Carothers, Part CLXXXVI

The latest (and surely most wide-reaching) event in the saga of the no-fault claims of Andrew Carothers, M.D., P.C. has come courtesy of Judge Peter Paul Sweeney (formerly of Civil Court, Richmond County, up until this past Friday - he has now returned to his former home of Civil/Kings). See Matter of Carothers v Insurance Cos. Represented by Bruno Gerbino & Soriano LLP & Freiberg & Peck LLP, 2006 NY Slip Op 26372 (Civ. Ct., Richmond Cty., 2006). At least Judge Sweeney has gone out with something of a bang (relative to no-fault, at least).

All of this may seem very trite (even moreso to those who aren't practicing in the no-fault world and hence aren't shocked that a court would order that a party would actually have to appear for an EBT), but it has consumed much of this past summer for the no-fault defense bar, including your humble correspondent, and most New York City Civil Court motion clerks. For example, BG&S submitted a brief in the matter (as if same was not contextually obvious from the caption), which is more or less all that I can recall about the month of June this year.1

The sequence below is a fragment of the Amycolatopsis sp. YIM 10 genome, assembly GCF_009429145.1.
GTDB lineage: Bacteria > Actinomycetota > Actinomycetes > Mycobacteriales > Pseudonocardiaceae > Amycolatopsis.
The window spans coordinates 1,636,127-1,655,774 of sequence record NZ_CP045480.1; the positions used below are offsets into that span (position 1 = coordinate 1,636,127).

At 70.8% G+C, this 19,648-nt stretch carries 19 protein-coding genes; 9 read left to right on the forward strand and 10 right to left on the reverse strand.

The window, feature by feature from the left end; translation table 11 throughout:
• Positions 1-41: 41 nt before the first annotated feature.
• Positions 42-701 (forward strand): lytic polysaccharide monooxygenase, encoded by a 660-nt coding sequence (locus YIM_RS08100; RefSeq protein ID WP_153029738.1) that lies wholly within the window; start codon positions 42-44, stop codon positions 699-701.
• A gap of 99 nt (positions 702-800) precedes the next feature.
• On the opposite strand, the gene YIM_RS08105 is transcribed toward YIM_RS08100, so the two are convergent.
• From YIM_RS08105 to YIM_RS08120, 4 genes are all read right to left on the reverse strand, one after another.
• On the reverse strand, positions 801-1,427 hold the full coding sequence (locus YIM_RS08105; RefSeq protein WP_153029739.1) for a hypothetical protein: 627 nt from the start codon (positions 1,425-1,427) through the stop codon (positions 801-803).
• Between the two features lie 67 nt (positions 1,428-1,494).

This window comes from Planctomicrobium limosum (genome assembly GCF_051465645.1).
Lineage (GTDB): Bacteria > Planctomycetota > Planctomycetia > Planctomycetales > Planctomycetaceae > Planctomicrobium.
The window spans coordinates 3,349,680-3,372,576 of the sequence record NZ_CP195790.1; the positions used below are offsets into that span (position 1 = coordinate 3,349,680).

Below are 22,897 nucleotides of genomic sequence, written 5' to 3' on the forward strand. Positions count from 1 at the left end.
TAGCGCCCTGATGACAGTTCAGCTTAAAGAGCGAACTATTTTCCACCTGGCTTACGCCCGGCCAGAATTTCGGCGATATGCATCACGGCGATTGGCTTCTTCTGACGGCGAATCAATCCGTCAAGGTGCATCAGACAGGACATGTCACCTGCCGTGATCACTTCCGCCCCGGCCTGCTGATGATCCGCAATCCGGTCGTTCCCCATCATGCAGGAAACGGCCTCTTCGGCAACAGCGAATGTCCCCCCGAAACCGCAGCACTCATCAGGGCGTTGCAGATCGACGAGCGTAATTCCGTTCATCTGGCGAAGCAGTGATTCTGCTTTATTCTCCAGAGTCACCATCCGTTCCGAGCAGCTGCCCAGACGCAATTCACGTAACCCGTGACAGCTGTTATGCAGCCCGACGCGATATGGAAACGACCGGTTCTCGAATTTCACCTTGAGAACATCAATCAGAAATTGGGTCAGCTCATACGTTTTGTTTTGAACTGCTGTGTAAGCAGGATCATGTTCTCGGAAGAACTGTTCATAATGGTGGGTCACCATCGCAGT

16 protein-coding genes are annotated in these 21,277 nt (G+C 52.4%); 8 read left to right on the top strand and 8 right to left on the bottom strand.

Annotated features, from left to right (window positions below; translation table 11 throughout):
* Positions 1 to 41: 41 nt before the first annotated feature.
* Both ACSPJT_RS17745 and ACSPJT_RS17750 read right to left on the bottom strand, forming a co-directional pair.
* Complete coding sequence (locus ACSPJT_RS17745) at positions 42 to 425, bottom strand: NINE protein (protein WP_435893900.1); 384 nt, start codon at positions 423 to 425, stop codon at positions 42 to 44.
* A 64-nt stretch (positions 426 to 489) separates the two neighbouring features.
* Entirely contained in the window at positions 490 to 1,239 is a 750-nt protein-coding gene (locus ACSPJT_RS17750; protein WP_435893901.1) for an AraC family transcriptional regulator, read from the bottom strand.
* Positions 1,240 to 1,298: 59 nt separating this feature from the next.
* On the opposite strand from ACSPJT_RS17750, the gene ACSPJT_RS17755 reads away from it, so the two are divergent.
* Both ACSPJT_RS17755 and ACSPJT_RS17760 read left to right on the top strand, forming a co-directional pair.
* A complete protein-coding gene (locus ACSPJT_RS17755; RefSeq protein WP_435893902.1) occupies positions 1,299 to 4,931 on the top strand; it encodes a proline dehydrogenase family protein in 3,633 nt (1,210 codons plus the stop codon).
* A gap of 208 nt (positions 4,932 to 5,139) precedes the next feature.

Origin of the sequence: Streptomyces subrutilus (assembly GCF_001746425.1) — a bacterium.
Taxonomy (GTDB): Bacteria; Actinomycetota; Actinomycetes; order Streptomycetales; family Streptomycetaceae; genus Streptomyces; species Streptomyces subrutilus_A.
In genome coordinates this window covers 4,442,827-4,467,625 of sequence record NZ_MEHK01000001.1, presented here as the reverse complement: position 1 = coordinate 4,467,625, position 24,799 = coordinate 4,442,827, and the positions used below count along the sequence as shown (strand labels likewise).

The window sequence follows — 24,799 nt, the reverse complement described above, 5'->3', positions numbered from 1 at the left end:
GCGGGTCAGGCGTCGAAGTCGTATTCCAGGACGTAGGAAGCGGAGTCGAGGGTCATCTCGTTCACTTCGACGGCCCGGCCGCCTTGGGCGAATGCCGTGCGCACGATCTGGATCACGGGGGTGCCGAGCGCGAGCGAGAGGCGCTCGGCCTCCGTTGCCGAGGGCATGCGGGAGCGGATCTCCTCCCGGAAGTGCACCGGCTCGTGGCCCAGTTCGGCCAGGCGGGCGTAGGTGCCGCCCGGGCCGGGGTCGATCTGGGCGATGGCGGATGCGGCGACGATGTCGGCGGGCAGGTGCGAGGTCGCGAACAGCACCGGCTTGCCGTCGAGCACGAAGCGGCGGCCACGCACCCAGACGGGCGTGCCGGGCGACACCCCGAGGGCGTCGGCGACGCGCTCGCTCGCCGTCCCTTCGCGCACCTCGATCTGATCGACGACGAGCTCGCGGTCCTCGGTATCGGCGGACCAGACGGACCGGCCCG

See also, Andrew Carothers, M.D., P.C. v. GEICO Indem. Co., 2006 NY Slip Op 26326 (Civ. Ct., Kings Cty., 2006; Battaglia, J.)

Sadly, there is not much information available online addressing the background of the Carothers situation, or of the prior facilities, Deajess Medical Imaging, P.C., Preferred Medical Imaging, P.C., and Boston Post Road Medical Imaging, P.C. Judge Sweeney describes the situation a little bit, and I have a PDF of the decision in AIU Ins. Co. v. Deajess Medical Imaging, P.C., 235 NYLJ 28, p. 22, col. 1 (Sup. Ct. Nassau Co. 2/10/06). Additional information is summarized in Preferred Med. Imaging, P.C. v Liberty Mut. Ins. Co., 2006 NY Slip Op 50437(U) (Dist. Ct., Suffolk Cty., 2006).

To really get a feel for the entire affair, the truly dedicated might be inclined to visit the Supreme Court, Kings County and copy the pleadings in Medical Capital Corporation, et al., v. MRI Global Imaging, Inc. (Index No. 41099/04). That lawsuit concerned Deajess, Preferred, etc. suing their management company after their relationship went sour.

Anyway, stay tuned to this space in 2007 or so for a report on the results of the Appellate Term decision on the inevitable appeal.

1. The Joint Brief submitted on behalf of the defendants represented by Bruno, Gerbino & Soriano, LLP & Freiberg & Peck, LLP was authored by Craig J. Bruno, Esq., with noted contributions by Vincent F. Gerbino, Esq., Damin J. Toell, Esq., Brian M. Martin, Esq., and Craig J. Freiberg, Esq.

Sunday, September 24, 2006

Just to Show We're Alive